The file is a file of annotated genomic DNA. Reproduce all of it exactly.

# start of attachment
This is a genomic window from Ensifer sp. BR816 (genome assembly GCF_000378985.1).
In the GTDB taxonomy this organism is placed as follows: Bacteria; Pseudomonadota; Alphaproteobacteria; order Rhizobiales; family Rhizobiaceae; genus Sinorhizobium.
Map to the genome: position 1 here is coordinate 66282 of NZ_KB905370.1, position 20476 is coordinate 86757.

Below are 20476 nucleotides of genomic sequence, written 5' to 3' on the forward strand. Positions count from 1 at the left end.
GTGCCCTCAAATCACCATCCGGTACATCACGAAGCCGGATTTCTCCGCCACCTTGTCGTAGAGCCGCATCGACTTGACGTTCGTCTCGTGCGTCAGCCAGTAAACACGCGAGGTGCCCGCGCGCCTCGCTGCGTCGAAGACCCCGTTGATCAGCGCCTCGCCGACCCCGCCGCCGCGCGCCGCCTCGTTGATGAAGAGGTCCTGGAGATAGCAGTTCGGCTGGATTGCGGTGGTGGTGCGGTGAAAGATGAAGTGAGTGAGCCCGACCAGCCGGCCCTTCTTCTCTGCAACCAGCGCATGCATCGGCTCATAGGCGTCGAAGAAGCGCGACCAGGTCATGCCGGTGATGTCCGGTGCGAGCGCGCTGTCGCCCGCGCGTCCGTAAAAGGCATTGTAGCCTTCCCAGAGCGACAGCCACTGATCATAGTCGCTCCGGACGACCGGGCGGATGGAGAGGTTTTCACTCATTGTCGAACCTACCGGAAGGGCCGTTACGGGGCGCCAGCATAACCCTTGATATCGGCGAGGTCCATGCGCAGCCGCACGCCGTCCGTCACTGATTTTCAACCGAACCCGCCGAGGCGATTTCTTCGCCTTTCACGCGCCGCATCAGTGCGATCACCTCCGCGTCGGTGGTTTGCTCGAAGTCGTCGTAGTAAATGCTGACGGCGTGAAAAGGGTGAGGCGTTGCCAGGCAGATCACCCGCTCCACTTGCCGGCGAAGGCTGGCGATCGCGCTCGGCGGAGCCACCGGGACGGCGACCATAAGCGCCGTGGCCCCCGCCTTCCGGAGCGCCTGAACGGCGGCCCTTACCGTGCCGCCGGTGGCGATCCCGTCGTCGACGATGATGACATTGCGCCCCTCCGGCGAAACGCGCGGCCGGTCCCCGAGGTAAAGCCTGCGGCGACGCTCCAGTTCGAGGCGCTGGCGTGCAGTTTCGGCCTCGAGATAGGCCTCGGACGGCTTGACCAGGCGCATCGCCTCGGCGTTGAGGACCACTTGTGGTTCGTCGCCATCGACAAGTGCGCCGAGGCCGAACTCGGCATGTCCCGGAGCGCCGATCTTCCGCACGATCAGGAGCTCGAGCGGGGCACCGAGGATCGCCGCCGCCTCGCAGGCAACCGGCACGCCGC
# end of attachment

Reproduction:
This is a genomic window from Ensifer sp. BR816 (genome assembly GCF_000378985.1).
In the GTDB taxonomy this organism is placed as follows: Bacteria; Pseudomonadota; Alphaproteobacteria; order Rhizobiales; family Rhizobiaceae; genus Sinorhizobium.
Map to the genome: position 1 here is coordinate 66282 of NZ_KB905370.1, position 20476 is coordinate 86757.

Below are 20476 nucleotides of genomic sequence, written 5' to 3' on the forward strand. Positions count from 1 at the left end.
GTGCCCTCAAATCACCATCCGGTACATCACGAAGCCGGATTTCTCCGCCACCTTGTCGTAGAGCCGCATCGACTTGACGTTCGTCTCGTGCGTCAGCCAGTAAACACGCGAGGTGCCCGCGCGCCTCGCTGCGTCGAAGACCCCGTTGATCAGCGCCTCGCCGACCCCGCCGCCGCGCGCCGCCTCGTTGATGAAGAGGTCCTGGAGATAGCAGTTCGGCTGGATTGCGGTGGTGGTGCGGTGAAAGATGAAGTGAGTGAGCCCGACCAGCCGGCCCTTCTTCTCTGCAACCAGCGCATGCATCGGCTCATAGGCGTCGAAGAAGCGCGACCAGGTCATGCCGGTGATGTCCGGTGCGAGCGCGCTGTCGCCCGCGCGTCCGTAAAAGGCATTGTAGCCTTCCCAGAGCGACAGCCACTGATCATAGTCGCTCCGGACGACCGGGCGGATGGAGAGGTTTTCACTCATTGTCGAACCTACCGGAAGGGCCGTTACGGGGCGCCAGCATAACCCTTGATATCGGCGAGGTCCATGCGCAGCCGCACGCCGTCCGTCACTGATTTTCAACCGAACCCGCCGAGGCGATTTCTTCGCCTTTCACGCGCCGCATCAGTGCGATCACCTCCGCGTCGGTGGTTTGCTCGAAGTCGTCGTAGTAAATGCTGACGGCGTGAAAAGGGTGAGGCGTTGCCAGGCAGATCACCCGCTCCACTTGCCGGCGAAGGCTGGCGATCGCGCTCGGCGGAGCCACCGGGACGGCGACCATAAGCGCCGTGGCCCCCGCCTTCCGGAGCGCCTGAACGGCGGCCCTTACCGTGCCGCCGGTGGCGATCCCGTCGTCGACGATGATGACATTGCGCCCCTCCGGCGAAACGCGCGGCCGGTCCCCGAGGTAAAGCCTGCGGCGACGCTCCAGTTCGAGGCGCTGGCGTGCAGTTTCGGCCTCGAGATAGGCCTCGGACGGCTTGACCAGGCGCATCGCCTCGGCGTTGAGGACCACTTGTGGTTCGTCGCCATCGACAAGTGCGCCGAGGCCGAACTCGGCATGTCCCGGAGCGCCGATCTTCCGCACGATCAGGAGCTCGAGCGGGGCACCGAGGATCGCCGCCGCCTCGCAGGCAACCGGCACGCCGC